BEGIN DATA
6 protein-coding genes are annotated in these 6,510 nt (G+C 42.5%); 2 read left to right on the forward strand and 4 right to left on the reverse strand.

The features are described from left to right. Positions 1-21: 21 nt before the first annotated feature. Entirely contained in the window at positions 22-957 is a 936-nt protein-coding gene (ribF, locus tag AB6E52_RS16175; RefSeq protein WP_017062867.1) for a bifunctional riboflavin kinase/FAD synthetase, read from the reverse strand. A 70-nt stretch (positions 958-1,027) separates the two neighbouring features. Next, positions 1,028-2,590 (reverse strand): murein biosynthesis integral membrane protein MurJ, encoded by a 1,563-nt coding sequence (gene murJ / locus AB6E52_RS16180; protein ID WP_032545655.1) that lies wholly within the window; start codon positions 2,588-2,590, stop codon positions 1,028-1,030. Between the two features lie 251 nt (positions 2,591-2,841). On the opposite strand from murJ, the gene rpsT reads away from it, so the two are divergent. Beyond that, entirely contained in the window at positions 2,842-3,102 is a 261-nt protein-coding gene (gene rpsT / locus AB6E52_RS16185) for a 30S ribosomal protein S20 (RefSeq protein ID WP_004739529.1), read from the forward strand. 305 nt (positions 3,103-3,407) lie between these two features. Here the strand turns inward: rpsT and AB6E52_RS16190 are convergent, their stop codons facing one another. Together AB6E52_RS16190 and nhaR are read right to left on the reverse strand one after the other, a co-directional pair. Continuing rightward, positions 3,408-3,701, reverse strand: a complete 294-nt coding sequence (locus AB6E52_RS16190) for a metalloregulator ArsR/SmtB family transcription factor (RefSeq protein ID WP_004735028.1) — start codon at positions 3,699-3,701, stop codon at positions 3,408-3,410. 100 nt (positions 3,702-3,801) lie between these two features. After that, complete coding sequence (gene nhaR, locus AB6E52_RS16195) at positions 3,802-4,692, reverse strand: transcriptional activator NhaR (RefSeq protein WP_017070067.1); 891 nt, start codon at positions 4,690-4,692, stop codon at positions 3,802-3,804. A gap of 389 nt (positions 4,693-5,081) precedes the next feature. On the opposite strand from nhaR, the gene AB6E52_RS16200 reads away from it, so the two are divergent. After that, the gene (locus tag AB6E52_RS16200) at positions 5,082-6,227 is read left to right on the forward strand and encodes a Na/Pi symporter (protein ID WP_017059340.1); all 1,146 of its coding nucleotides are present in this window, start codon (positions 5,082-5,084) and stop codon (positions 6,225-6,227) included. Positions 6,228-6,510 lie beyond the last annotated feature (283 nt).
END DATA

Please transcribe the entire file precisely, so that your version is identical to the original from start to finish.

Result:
6 protein-coding genes are annotated in these 6,510 nt (G+C 42.5%); 2 read left to right on the forward strand and 4 right to left on the reverse strand.

The features are described from left to right. Positions 1-21: 21 nt before the first annotated feature. Entirely contained in the window at positions 22-957 is a 936-nt protein-coding gene (ribF, locus tag AB6E52_RS16175; RefSeq protein WP_017062867.1) for a bifunctional riboflavin kinase/FAD synthetase, read from the reverse strand. A 70-nt stretch (positions 958-1,027) separates the two neighbouring features. Next, positions 1,028-2,590 (reverse strand): murein biosynthesis integral membrane protein MurJ, encoded by a 1,563-nt coding sequence (gene murJ / locus AB6E52_RS16180; protein ID WP_032545655.1) that lies wholly within the window; start codon positions 2,588-2,590, stop codon positions 1,028-1,030. Between the two features lie 251 nt (positions 2,591-2,841). On the opposite strand from murJ, the gene rpsT reads away from it, so the two are divergent. Beyond that, entirely contained in the window at positions 2,842-3,102 is a 261-nt protein-coding gene (gene rpsT / locus AB6E52_RS16185) for a 30S ribosomal protein S20 (RefSeq protein ID WP_004739529.1), read from the forward strand. 305 nt (positions 3,103-3,407) lie between these two features. Here the strand turns inward: rpsT and AB6E52_RS16190 are convergent, their stop codons facing one another. Together AB6E52_RS16190 and nhaR are read right to left on the reverse strand one after the other, a co-directional pair. Continuing rightward, positions 3,408-3,701, reverse strand: a complete 294-nt coding sequence (locus AB6E52_RS16190) for a metalloregulator ArsR/SmtB family transcription factor (RefSeq protein ID WP_004735028.1) — start codon at positions 3,699-3,701, stop codon at positions 3,408-3,410. 100 nt (positions 3,702-3,801) lie between these two features. After that, complete coding sequence (gene nhaR, locus AB6E52_RS16195) at positions 3,802-4,692, reverse strand: transcriptional activator NhaR (RefSeq protein WP_017070067.1); 891 nt, start codon at positions 4,690-4,692, stop codon at positions 3,802-3,804. A gap of 389 nt (positions 4,693-5,081) precedes the next feature. On the opposite strand from nhaR, the gene AB6E52_RS16200 reads away from it, so the two are divergent. After that, the gene (locus tag AB6E52_RS16200) at positions 5,082-6,227 is read left to right on the forward strand and encodes a Na/Pi symporter (protein ID WP_017059340.1); all 1,146 of its coding nucleotides are present in this window, start codon (positions 5,082-5,084) and stop codon (positions 6,225-6,227) included. Positions 6,228-6,510 lie beyond the last annotated feature (283 nt).